EDIT: I forgot to mention that, once the request as been sent, req.header_items() will give you a list of tuples of ALL the headers, with both your own and the ones added by the OpenerDirector. I should have mentioned this first since it's the most straightforward :-) Sorry.

EDIT 2: After your question about an example for defining your own handler, here's the sample I came up with. The concern in any monkeying with the request chain is that we need to be sure that the handler is safe for multiple requests, which is why I'm uncomfortable just replacing the definition of putheader on the HTTPConnection class directly.

Sadly, because the internals of HTTPConnection and the AbstractHTTPHandler are very internal, we have to reproduce much of the code from the python library to inject our custom behaviour. Assuming I've not goofed below and this works as well as it did in my 5 minutes of testing, please be careful to revisit this override if you update your Python version to a revision number (ie: 2.5.x to 2.5.y or 2.5 to 2.6, etc).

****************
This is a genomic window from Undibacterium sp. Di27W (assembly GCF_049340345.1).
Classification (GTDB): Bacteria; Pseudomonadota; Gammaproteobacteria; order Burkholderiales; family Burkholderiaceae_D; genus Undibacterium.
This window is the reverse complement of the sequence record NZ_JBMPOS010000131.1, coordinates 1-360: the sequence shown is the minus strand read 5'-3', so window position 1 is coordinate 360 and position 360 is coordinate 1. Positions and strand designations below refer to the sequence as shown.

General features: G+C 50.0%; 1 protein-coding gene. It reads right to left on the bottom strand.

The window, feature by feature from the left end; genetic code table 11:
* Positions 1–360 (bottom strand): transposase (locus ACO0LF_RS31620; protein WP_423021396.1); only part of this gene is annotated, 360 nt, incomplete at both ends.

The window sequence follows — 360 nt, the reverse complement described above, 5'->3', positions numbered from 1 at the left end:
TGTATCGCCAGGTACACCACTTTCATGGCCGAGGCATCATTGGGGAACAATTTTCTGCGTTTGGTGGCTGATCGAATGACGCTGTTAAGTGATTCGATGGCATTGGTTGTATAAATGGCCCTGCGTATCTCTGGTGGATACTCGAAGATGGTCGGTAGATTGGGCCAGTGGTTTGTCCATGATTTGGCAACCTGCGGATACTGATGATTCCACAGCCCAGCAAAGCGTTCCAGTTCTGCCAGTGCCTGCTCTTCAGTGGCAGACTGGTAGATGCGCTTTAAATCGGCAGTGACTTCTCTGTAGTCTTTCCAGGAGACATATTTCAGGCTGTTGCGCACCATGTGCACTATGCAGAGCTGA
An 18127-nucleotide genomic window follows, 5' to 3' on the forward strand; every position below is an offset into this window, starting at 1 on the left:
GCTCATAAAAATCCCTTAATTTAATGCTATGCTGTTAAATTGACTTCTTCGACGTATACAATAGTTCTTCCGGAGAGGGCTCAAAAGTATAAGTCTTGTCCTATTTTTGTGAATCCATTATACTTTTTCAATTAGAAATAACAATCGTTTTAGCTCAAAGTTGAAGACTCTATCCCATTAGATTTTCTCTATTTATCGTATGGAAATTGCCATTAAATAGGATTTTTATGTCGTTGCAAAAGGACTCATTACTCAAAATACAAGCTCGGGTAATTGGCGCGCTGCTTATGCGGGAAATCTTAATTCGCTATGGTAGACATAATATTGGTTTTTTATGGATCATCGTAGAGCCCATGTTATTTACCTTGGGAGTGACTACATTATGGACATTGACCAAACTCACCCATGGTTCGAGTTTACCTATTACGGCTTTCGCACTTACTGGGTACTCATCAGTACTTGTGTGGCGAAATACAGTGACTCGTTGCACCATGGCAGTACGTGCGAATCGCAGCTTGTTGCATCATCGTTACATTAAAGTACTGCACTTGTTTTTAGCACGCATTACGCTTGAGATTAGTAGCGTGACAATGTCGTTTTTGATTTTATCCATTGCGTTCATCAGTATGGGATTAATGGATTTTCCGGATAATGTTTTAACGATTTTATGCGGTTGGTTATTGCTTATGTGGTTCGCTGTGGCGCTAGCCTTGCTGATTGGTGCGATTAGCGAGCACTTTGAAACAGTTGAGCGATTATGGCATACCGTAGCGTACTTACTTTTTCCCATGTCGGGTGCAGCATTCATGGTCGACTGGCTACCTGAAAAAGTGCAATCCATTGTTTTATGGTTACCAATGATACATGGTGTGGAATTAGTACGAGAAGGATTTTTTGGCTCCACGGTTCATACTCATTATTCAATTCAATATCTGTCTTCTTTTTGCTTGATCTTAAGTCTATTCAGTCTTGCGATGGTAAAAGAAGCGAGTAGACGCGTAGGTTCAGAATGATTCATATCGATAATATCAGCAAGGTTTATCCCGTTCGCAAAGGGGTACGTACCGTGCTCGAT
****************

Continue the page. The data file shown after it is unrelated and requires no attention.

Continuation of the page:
I should therefore mention that I am on Python 2.5.1. If you have 2.6 or, particularly, 3.0, you may need to adjust this accordingly.

Please let me know if this doesn't work. I'm having waaaayyyy too much fun with this question:

import urllib2
import httplib
import socket

class CustomHTTPConnection(httplib.HTTPConnection):

    def __init__(self, *args, **kwargs):
        httplib.HTTPConnection.__init__(self, *args, **kwargs)
        self.stored_headers = []

    def putheader(self, header, value):
        self.stored_headers.append((header, value))
        httplib.HTTPConnection.putheader(self, header, value)

class HTTPCaptureHeaderHandler(urllib2.AbstractHTTPHandler):

    def http_open(self, req):
        return self.do_open(CustomHTTPConnection, req)

    http_request = urllib2.AbstractHTTPHandler.do_request_

    def do_open(self, http_class, req):
        # All code here lifted directly from the python library
        host = req.get_host()
        if not host:
            raise URLError('no host given')

        h = http_class(host) # will parse host:port

        headers = dict(req.headers)
        headers["Connection"] = "close"
        headers = dict(
            (name.title(), val) for name, val in headers.items())
            h.request(req.get_method(), req.get_selector(), req.data, headers)
            r = h.getresponse()
        except socket.error, err: # XXX what error?
            raise urllib2.URLError(err)
        r.recv = r.read
        fp = socket._fileobject(r, close=True)

        resp = urllib2.addinfourl(fp, r.msg, req.get_full_url())